There is no significance to the word order, and both are perfectly acceptable in Latin. In fact, it is only in English translation that there is a difference felt. The genitive in Latin is perfectly at home come before or after the noun.
For example, Lucretius wrote De Rerum Natura while Cicero wrote De Natura Deorum. I'm afraid that's simply all there is ...
If you want a single word meaning "high school" specifically, I think the closest would be lycēum. I think the word schŏla "school" would also be appropriate in reference to a high school.
As you note, the concept of a "high school" seems to be modern, so there is probably no exact classical equivalent. Joonas mentioned the word lycēum in chat, and I think ...
Professor Wilifried Stroh's lectures on the history of Latin literature and on other subjects are incredibly entertaining, learned, and eloquent. I don't know when he made them, but since he was born in 1950 I doubt it was before 1960, unfortunately. Still, they're very worth listening to.
A Google search reveals several instances of Quod Deus Optime Vertat or simply QDOV in titles of things, but most of them seem similarly ambiguous.
However, a letter written on September 21 of 1520 in Frankfurt by Karl Gillert to Conrad Mutianus (as quoted in Historical Sources of the Province of Saxony and Adjacent Areas, volume 18, which seems to contain ...
The proper word for 'fellow' seems to be socius, at least according to John G. Griffith, the former Public Orator at Oxford University (1973-80) and Fellow and Tutor in Classics, Jesus College (1938-80). Here are a couple of instances from his Oratiunculae Oxonienses Selectae of 1985. Note that socius is distinct from sodalis, which is a mere member:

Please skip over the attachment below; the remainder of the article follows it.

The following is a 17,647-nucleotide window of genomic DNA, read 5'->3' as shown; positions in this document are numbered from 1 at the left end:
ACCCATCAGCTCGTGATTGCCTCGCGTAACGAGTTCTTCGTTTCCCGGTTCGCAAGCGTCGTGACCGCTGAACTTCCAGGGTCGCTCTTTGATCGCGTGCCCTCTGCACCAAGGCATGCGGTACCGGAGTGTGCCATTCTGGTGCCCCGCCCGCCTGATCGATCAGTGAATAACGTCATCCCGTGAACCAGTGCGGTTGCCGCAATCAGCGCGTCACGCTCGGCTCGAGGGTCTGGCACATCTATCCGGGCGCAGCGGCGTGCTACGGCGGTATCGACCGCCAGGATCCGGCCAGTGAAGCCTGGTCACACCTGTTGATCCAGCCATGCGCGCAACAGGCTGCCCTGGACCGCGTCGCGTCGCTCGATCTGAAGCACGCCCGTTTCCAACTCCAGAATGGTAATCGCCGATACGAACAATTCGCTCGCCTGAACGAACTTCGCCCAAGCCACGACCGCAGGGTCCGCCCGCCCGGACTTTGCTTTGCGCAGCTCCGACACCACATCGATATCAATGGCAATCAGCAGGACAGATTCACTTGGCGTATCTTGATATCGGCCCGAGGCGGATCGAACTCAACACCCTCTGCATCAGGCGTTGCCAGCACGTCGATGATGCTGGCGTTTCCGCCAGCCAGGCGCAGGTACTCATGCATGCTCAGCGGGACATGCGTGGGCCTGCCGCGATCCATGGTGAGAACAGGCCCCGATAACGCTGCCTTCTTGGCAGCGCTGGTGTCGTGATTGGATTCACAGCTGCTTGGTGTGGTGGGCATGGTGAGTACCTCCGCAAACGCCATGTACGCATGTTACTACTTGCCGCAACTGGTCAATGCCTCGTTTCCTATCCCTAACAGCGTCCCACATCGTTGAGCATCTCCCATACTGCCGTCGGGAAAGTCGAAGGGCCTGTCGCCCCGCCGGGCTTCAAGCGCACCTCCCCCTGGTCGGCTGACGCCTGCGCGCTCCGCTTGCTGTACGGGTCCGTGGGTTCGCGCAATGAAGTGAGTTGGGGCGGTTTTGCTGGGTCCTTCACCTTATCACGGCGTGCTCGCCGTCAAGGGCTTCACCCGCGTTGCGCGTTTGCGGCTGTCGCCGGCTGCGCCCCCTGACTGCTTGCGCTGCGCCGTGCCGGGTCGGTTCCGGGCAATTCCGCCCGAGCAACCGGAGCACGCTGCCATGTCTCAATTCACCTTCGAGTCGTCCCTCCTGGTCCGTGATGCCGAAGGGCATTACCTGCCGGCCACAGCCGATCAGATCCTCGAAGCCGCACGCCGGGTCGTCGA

The most general words for 'school' are ludus and schola, the latter usually being reserved for more advanced students. (You might also like academia, but it really refers to a place for philosophical discussion, rather than instruction.)
There is a choice of adjectival name for Rochester : Durobrivensis (from the oldest name, something like 'Durobrivae'), ...
The first ever female professor (and second ever female laureate) was Laura Bassi, who held her dissertation in philosophy in 1732 at the university of Bologna and taught Newtonian physics there. I've found this effigies of hers which reads, «LAURA CATHARINA BASSIA / Bononiensis / Philosophiae Doctrix, Collegii Lectrix publica / Instituti Scientiarum Socia. [...
It is a 17th-century Latinisation of the Anglo-Saxon name for the town:
"The term is derived from Cantabrigia, a medieval Latin name for Cambridge invented on the basis of the Anglo-Saxon name Cantebrigge."
Cantebrigge, also known as Grentebrige, is itself an evolution of the earlier name Grantabrycge - bridge over the Granta.
The Roman name for the town ...
The title page of Gauss's book says "auctore D. Carolo Friderico Gauss". It is an ablative absolute: "the author being C.F.G." Without "auctore" it would make no sense.
It depends on context.
You could use Medea Ovidii (Ovid's Medea) in most contexts.
In the title page of a book, it is typical to write something like Medea actore ovidio (Medea, the author being Ovid).
This is an absolute ablative as mentioned in fdb's answer.
It would also be grammatical to write Medea ab Ovidio scripta (Medea written by Ovid).